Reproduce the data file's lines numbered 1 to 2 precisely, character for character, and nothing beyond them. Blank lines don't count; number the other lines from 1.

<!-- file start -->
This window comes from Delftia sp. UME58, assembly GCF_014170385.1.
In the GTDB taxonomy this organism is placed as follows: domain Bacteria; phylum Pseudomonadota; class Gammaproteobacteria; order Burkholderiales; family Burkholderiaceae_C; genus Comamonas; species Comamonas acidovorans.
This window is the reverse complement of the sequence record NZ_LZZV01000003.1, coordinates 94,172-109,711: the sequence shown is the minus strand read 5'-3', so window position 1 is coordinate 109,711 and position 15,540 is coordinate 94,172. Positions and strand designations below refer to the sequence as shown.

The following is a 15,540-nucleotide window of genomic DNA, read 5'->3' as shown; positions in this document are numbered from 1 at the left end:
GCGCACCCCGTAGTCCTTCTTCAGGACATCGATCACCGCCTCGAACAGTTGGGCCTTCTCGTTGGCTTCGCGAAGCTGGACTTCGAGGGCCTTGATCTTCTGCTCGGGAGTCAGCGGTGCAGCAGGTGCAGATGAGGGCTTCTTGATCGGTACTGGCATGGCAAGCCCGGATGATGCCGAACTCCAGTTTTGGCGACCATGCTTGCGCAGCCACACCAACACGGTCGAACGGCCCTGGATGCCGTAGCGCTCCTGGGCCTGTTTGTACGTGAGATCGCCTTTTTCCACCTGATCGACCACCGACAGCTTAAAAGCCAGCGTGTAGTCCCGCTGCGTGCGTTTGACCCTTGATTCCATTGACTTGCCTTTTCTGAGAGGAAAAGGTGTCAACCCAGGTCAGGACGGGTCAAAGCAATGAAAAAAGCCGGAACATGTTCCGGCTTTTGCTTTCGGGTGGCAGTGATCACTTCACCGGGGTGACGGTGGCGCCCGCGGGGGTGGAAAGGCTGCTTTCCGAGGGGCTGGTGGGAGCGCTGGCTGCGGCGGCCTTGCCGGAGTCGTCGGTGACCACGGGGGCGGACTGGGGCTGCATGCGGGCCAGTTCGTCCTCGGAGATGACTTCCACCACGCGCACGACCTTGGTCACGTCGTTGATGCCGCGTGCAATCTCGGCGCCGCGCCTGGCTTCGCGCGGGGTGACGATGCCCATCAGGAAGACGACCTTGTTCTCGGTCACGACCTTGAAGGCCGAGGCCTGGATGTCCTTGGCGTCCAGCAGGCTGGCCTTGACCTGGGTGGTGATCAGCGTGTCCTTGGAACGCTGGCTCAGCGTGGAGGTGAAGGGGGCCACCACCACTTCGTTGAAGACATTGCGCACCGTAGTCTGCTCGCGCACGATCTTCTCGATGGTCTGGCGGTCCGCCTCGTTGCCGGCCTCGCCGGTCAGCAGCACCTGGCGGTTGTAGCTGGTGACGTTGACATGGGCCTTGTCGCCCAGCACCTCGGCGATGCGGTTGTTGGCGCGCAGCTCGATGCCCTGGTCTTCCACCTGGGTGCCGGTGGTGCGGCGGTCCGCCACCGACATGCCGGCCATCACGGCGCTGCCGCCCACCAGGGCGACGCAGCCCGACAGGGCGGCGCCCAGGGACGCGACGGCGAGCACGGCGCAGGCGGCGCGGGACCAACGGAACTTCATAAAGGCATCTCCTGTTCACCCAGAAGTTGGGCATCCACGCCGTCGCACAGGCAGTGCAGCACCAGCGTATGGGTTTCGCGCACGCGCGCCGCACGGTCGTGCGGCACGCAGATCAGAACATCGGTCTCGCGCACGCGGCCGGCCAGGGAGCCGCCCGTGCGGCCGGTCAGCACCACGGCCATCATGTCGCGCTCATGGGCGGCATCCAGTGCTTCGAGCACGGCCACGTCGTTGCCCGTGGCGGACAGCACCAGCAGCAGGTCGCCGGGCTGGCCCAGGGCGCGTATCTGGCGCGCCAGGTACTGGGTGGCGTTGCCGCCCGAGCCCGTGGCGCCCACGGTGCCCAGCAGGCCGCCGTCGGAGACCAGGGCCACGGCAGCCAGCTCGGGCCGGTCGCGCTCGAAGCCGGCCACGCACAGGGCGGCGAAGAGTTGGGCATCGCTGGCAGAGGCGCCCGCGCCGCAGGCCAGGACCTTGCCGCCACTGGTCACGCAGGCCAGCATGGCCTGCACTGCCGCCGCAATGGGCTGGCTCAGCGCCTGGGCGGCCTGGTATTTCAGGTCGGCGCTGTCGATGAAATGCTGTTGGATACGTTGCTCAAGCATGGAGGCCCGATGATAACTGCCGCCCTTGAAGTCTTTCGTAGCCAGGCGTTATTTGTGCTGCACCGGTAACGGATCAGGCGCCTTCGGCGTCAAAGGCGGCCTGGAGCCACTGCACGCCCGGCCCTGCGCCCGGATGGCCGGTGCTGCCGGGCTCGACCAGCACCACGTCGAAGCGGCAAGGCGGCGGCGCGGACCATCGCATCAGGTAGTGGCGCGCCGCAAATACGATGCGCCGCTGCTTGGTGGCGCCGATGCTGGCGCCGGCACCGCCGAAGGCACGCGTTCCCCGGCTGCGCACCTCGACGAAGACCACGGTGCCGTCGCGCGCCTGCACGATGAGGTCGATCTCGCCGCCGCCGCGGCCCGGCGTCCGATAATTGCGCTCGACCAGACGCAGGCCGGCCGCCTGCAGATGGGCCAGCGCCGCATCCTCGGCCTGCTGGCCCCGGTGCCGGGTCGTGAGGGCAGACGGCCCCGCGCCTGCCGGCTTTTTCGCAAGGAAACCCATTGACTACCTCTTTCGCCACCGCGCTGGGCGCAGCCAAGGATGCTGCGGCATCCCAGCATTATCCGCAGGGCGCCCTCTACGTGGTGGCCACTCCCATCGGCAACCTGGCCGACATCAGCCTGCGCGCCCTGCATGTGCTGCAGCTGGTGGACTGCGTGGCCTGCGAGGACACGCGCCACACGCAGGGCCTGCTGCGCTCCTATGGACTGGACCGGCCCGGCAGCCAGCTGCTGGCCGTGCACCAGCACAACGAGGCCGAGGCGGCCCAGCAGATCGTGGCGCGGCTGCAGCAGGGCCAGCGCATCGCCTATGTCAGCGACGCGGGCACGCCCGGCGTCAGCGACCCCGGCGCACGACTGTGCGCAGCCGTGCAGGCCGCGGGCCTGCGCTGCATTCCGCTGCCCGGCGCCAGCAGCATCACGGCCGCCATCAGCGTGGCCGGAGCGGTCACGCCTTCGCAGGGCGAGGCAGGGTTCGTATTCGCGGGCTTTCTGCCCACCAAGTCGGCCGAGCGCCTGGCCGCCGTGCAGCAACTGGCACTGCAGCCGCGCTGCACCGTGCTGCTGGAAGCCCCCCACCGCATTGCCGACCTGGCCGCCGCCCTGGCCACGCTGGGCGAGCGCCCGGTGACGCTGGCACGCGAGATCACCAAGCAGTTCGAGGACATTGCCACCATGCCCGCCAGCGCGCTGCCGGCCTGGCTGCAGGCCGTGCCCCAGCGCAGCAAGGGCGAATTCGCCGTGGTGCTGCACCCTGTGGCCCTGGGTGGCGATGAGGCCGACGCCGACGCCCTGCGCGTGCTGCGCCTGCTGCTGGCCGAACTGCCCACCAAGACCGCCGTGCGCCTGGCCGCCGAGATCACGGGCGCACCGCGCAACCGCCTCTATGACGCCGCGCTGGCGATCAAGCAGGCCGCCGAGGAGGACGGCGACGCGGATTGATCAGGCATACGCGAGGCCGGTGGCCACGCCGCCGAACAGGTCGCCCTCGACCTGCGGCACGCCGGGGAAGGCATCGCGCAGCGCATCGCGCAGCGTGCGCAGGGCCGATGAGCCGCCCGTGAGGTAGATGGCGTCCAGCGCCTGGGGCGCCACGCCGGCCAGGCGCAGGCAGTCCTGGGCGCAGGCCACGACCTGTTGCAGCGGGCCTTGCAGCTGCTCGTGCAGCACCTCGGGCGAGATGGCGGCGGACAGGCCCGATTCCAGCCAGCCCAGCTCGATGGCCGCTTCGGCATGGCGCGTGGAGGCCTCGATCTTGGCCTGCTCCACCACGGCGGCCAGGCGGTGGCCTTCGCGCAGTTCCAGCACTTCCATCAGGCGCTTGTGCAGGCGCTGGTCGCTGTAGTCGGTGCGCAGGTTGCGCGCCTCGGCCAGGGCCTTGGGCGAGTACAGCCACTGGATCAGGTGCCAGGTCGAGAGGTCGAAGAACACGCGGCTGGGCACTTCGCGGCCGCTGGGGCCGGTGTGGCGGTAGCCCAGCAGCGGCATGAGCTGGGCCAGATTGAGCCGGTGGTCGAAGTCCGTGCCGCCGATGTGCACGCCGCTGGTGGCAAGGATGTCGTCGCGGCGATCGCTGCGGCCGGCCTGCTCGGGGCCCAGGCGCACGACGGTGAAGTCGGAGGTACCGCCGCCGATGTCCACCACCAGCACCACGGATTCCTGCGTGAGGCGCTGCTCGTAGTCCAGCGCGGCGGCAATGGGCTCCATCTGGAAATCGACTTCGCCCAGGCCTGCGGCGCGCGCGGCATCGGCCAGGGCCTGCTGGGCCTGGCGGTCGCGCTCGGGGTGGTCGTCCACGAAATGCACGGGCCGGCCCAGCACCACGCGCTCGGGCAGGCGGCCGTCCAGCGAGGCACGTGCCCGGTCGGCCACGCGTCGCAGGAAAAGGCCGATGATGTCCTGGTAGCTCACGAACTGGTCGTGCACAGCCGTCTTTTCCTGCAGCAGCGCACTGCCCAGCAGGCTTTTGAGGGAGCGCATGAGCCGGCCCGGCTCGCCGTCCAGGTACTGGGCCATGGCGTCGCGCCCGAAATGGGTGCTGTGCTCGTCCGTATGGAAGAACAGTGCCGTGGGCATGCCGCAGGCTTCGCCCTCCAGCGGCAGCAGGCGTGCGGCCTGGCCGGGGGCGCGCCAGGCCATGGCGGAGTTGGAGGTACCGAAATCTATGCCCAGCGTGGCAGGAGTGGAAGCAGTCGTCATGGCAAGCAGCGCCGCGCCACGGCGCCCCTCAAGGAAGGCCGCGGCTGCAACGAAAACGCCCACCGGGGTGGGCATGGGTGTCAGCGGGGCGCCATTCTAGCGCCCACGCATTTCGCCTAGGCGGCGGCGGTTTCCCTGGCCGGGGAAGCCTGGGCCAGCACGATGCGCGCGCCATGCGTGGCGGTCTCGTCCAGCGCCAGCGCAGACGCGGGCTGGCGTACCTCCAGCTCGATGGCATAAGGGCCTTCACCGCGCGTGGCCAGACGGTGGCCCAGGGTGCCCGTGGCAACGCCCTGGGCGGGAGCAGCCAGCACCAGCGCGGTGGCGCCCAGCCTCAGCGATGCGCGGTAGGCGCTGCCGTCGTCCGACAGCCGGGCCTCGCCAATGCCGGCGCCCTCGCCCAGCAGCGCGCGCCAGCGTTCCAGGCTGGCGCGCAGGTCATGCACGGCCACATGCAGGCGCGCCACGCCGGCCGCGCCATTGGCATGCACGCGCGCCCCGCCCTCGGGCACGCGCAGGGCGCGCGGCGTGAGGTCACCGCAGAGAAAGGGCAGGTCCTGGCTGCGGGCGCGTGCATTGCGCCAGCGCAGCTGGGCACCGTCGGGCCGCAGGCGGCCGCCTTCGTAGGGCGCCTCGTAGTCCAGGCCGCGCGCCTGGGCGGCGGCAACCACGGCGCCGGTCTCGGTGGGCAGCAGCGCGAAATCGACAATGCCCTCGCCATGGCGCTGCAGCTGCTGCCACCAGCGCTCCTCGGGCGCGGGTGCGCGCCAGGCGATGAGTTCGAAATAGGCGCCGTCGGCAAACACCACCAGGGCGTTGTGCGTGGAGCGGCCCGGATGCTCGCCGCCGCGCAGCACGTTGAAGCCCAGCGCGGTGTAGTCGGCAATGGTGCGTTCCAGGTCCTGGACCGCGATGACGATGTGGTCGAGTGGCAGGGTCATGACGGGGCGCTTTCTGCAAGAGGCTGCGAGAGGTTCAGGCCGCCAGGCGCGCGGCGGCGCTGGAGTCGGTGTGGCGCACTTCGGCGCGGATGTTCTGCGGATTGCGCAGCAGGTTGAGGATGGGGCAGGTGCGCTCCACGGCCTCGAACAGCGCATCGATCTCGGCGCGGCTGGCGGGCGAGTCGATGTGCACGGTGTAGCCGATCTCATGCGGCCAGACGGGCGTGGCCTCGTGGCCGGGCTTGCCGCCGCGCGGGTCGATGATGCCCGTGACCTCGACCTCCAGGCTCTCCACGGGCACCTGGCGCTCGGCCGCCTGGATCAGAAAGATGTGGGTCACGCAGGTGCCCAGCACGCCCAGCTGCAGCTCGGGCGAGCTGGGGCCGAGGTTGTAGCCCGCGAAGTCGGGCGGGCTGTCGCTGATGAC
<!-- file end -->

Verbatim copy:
This window comes from Delftia sp. UME58, assembly GCF_014170385.1.
In the GTDB taxonomy this organism is placed as follows: domain Bacteria; phylum Pseudomonadota; class Gammaproteobacteria; order Burkholderiales; family Burkholderiaceae_C; genus Comamonas; species Comamonas acidovorans.